The Dominican Republic has closed its borders and stationed its military on all borders with Haiti.  Only medical emergencies are being allowed in to the Dominican Republic.  Most of the passes into the country are 4-8 hours from the impacted area in Haiti.  Because of destroyed infrastructure, the trip is now taking 10- 12 hours.

It was unclear about traffic going the other direction, from the Dominican Republic into Haiti as rescue crews begin to arrive.   There is no air traffic tower at the Port -au- Prince Airport in Haiti.  Landing is possible but crowded and risky.  The harbor is so damaged that ships cannot dock.  Looting has become rampant and buildings are simply too dangerous to enter.  There is a huge risk of disease.   Aid workers are camped at the airport.  The Red Cross office in Port-au-Prince has been destroyed. 

Should the Domincan Republic close its borders to earthquake victims and refugees?  Is this behavior un-humanitarian?  Can the Dominican Republic absorb that many people?  Ethical questions become more immediate in the wake of a national disaster.

UPDATE:  Audio of Washington Post reporter going to Port-au-Prince via the Dominican Republic:


62 Thoughts to “The Dominican Republic Seals Its Borders”

  1. GainesvilleResident

    Getting back to DR sealing it’s borders – one thing on the news is the main prison was demolished by the earthquake, and that has allowed 4500 prisoners to escape!

    Can you imagine what the average prisoner in a Haitian prison must be like? Can you imagine them all of the sudden now out on the streets?

    It’s a small wonder that DR is concerned about not allowing a huge influx of Haitians to get across the border. In the mix might be some of these 4500 prisoners, and I’m sure they are maybe a bit like the “worst of the worst” in our prisons!

  2. That is a truly frightening situation. That’s a lot of criminals on the loose.

  3. GainesvilleResident

    Can you imagine if the very worst of our prisons had something like this happen, where 4500 prisoners escaped? That’s basically what it seems like has happened in Haiti. Imagine the chaos just that is creating, on top of everything else. How many of that 4500 are murderers, rapists, whatever? What a mess.

  4. GainesvilleResident

    Moon-howler :
    I know very little about Haiti, I have to confess. I do know that there are many in this country illegally, right here in PWC even.
    I have only known one couple to vacation in Haiti, back in the 50’s. My favorite cousin and her husband both honeymooned there. They brought me back haitian maracas or however you spell it. I have no idea why they chose Haiti. Do cruise ships even stop there for ports of call?

    Somehow, I kind of doubt any cruise ships stop at Haiti. While I’ve heard it is a beautiful place, the problems they’ve had in recent years would not seem to make it be a desirable vacation destination – when there are many more desirable places (such as Puerto Rico for example) not that far away. It just doesn’t seem like Haiti, with its recent history in past years, would be very high up on the list of Carribean vacation destinations. There’s so many more places to visit in the Carribean, that don’t have Haiti’s problems.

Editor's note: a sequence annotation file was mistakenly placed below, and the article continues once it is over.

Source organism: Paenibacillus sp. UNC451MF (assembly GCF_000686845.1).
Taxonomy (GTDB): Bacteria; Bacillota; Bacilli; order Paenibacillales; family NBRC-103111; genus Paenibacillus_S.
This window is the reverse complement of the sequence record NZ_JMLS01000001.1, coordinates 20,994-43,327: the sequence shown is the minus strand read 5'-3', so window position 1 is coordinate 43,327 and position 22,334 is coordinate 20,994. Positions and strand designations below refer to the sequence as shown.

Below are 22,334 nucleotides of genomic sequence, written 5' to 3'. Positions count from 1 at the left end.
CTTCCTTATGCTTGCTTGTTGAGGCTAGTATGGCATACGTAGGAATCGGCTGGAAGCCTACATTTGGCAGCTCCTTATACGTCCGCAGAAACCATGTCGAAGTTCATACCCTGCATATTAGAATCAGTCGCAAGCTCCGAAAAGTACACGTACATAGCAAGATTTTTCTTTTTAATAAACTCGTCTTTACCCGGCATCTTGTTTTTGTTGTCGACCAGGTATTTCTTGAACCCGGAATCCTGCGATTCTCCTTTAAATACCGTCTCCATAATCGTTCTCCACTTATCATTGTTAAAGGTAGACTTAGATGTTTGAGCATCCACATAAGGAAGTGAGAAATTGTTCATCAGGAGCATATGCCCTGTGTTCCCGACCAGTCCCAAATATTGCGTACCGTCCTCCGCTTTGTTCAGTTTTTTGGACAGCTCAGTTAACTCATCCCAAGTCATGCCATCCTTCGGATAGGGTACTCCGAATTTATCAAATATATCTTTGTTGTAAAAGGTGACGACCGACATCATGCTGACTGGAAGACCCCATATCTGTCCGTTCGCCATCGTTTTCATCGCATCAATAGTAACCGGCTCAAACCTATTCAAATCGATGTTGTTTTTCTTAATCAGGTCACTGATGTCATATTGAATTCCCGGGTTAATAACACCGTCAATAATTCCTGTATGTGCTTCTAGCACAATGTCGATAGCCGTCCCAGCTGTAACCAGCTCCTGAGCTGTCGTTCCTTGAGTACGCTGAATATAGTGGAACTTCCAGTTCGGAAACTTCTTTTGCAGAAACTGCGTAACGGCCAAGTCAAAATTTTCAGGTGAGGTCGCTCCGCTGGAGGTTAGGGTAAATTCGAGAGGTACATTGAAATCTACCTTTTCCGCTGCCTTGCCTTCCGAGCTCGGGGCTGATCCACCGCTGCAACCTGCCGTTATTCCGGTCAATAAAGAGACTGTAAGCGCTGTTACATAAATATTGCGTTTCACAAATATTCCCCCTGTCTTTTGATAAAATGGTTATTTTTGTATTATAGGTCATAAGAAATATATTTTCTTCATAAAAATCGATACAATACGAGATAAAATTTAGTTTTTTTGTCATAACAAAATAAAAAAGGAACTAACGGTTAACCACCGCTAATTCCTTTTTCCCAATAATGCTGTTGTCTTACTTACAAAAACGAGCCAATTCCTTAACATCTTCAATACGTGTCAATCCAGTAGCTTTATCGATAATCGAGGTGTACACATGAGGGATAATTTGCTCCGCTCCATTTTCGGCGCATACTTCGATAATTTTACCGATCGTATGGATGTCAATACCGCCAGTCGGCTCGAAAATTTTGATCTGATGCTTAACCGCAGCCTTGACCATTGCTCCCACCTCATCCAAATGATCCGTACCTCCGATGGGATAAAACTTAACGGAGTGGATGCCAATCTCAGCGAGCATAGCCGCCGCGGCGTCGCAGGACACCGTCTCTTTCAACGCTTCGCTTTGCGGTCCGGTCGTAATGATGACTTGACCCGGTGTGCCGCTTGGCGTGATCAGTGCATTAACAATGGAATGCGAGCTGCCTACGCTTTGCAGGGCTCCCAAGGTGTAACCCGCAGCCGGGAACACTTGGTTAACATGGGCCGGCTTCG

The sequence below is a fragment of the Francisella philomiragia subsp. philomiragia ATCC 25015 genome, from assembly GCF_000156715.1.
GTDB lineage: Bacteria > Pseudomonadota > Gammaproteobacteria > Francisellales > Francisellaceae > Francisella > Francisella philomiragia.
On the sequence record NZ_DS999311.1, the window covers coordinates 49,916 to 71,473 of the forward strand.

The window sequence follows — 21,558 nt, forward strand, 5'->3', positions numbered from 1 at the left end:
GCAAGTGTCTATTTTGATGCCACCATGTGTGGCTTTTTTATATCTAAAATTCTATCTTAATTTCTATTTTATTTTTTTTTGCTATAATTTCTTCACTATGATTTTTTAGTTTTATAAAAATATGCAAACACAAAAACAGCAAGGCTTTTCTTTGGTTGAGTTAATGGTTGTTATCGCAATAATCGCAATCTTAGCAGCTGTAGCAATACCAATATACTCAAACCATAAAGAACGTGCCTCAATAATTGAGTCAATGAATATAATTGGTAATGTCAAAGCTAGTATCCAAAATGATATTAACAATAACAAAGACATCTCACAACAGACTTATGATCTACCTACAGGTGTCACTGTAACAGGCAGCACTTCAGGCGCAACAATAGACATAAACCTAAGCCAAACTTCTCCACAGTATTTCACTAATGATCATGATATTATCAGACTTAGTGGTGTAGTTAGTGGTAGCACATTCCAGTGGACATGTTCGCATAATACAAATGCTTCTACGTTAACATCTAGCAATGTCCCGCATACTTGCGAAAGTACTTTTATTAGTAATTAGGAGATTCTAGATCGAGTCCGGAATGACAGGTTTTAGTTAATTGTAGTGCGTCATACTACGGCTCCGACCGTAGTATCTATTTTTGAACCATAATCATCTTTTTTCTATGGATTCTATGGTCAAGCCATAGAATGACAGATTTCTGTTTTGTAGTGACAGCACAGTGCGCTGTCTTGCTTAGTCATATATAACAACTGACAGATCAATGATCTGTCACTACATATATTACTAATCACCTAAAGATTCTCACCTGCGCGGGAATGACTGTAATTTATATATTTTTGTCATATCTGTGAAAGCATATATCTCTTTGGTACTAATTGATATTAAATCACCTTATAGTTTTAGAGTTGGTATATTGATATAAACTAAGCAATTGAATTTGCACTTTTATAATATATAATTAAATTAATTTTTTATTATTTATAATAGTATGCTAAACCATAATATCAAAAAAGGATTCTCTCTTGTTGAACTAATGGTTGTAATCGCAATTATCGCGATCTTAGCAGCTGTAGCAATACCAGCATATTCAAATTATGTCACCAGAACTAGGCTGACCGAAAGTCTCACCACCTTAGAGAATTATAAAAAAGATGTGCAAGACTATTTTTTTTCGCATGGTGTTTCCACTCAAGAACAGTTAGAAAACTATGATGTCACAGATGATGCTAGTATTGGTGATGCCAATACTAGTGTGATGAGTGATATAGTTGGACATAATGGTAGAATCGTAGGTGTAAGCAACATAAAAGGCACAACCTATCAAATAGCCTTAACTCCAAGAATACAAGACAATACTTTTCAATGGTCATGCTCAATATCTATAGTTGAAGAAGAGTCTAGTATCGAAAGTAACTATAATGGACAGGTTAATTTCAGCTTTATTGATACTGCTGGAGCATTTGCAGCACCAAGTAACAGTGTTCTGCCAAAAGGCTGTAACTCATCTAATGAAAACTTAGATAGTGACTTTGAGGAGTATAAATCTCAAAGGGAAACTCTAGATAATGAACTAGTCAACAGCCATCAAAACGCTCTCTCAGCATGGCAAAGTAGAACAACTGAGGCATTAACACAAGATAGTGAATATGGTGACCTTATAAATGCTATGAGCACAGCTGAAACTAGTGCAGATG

5. I would think the average tourist might be afraid, if nothing else, just because the reputation the country has.

  6. s.williams

    After Katrina, people inNew Orleans try to seek shelter on the west bank of the parish via the Greater New Orleans Bridge. They were met with the police with guns drawn. too bad we can’t help people without worrying about property instead of human life and shelter.

  7. Lucky Duck

    Haiti was the first place Christopher Columbus actually stopped at in the New World. He stated that it was one of the most beautiful places he had ever witnessed. Quite a compliment from a world traveler. He named it “Hispanola”.

    Unfortunately, that landscape has changed so much. Gone are the trees, the scenic beaches, the beauty. Very few, if any tourists go to Haiti. In fact, its only in recent years that the DR has been able to attract tourists and they visit in the “all inclusive”resorts and are warned not to travel off of the property. With so many other islands in the Carribean – and I have been very fortunate to travel to a great many – Haiti is not a destination nor a thought. Why risk the turmoil or violence when you can go to any number of international Carribean islands that are void of such things?

  8. Slowpoke Rodriguez

    How could I describe Haiti for you, Moon. I suppose the closest example would be southern PWC.

  9. I don’t know where southern PWC is, Slow.

    Lucky Duck, I also understand the same is true of Belize. Don’t go off the compound. DR really has gotten popular. I can remember when that country would not have been considered safe either.

    My cousin and her husband vacationed in Haiti in the 50’s. I have never known another person to go there on a vacation. It just sounds dreadful.

    I have only been to St. Croix and Puerto Rico. Actually the flight sort of took away my will to live. shudder.

  10. Gainesville Resident

    I’ve heard about some of the all-inclusive resorts on certain islands in the Carribean, and indeed, people are told just to stay on the resort, as going outside of it is definitely dangerous.

    I can’t imagine even before this anyone wanting to go to Haiti for a vacation. I doubt they had any tourism industry to speak of.

    I did not know that much of the beautiful trees have been cut down, etc. That’s too bad, as I imagine it indeed was a very beautiful place years ago, or also way back when Columbus saw it.

  11. Lafayette

    Southern PWC is newcomer talk for the eastern end, Moon. 😉

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